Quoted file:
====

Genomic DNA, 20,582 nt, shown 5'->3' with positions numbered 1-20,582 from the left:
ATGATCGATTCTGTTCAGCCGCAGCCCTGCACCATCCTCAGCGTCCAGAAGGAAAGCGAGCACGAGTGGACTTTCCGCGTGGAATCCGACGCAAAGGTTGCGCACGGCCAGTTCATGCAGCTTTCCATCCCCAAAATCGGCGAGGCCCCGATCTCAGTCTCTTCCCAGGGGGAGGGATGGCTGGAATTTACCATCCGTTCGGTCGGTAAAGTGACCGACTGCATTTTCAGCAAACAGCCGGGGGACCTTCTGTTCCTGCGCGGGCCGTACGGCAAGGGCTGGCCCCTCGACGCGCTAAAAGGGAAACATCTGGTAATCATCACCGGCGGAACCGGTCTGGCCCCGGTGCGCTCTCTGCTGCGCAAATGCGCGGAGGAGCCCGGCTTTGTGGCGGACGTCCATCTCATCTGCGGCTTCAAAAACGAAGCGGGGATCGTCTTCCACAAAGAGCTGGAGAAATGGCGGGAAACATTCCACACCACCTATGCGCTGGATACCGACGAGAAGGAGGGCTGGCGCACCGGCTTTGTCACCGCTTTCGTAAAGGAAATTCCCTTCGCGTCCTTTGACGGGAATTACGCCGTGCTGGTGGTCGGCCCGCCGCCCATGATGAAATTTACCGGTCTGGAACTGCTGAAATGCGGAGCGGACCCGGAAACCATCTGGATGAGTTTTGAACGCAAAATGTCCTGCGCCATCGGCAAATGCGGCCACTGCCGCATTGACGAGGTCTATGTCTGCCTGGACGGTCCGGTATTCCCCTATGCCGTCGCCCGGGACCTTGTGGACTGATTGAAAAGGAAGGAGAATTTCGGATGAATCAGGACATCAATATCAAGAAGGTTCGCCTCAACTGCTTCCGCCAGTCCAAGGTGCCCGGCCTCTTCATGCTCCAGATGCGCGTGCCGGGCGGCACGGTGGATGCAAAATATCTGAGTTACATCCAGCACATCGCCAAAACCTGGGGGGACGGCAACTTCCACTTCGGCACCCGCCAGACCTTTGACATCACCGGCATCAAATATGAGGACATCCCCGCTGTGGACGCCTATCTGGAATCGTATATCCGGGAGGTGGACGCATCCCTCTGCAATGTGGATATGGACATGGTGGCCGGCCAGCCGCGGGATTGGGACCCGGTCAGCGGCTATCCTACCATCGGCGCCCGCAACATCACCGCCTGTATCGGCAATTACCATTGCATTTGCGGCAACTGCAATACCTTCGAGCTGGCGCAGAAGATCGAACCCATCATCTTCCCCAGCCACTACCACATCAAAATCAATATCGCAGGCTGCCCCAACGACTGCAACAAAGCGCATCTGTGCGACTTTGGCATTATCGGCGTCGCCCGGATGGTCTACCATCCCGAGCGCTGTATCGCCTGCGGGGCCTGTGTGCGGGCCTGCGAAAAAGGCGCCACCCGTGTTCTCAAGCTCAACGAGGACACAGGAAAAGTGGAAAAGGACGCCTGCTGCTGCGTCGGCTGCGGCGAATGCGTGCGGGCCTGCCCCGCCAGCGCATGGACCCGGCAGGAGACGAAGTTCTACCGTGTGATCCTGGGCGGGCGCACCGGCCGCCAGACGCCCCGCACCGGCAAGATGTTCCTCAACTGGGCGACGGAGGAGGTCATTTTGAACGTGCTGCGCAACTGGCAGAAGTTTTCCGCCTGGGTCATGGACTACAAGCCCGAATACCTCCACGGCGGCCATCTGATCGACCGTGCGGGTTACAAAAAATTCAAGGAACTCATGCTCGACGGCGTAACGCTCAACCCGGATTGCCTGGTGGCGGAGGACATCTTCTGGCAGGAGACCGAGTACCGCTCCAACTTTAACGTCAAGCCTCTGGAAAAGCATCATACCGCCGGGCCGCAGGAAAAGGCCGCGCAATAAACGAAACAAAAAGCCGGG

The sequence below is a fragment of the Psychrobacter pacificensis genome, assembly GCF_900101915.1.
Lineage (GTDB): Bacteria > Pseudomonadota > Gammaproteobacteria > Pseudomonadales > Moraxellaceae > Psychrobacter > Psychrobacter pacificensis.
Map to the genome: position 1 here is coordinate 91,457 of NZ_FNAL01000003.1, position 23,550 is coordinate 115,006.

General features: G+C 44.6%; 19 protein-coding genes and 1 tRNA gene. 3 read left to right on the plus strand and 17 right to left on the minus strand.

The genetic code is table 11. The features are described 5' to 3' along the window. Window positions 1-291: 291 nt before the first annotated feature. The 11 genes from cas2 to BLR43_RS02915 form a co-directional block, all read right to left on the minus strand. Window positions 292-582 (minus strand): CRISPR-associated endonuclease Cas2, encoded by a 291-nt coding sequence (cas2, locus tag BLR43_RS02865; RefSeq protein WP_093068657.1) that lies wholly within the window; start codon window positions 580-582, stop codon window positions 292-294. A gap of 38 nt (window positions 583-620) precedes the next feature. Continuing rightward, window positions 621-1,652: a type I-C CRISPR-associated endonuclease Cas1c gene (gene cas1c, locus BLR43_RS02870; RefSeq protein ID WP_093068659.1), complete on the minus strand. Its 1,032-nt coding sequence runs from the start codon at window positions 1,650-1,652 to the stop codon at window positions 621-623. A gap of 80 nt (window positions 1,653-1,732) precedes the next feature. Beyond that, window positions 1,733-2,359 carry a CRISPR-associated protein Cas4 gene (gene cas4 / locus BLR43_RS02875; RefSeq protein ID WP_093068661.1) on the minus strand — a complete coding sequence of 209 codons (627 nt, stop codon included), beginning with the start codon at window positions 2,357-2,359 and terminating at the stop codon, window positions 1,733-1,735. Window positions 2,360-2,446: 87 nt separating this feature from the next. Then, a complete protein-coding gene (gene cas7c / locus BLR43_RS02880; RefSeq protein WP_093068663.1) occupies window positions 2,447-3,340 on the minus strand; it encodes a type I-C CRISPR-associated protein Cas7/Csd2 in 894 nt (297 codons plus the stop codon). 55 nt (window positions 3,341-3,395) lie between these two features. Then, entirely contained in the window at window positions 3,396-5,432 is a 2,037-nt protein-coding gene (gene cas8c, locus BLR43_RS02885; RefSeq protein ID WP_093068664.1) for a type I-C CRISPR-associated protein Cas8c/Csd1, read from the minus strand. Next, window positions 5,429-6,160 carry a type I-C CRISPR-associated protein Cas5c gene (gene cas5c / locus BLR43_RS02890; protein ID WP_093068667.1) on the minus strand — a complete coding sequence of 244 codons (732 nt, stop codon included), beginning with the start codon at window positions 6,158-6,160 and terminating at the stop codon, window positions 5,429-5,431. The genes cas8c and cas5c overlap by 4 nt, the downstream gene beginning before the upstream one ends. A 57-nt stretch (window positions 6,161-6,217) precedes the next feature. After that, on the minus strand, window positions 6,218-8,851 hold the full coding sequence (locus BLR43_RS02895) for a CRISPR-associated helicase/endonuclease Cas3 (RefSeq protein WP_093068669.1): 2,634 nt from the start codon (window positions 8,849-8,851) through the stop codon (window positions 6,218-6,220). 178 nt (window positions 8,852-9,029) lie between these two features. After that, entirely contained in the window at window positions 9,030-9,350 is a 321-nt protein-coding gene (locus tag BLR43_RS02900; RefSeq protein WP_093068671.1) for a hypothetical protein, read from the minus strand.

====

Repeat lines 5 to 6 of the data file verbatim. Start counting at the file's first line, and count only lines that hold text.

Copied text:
Map to the genome: position 1 here is coordinate 91,457 of NZ_FNAL01000003.1, position 23,550 is coordinate 115,006.

General features: G+C 44.6%; 19 protein-coding genes and 1 tRNA gene. 3 read left to right on the plus strand and 17 right to left on the minus strand.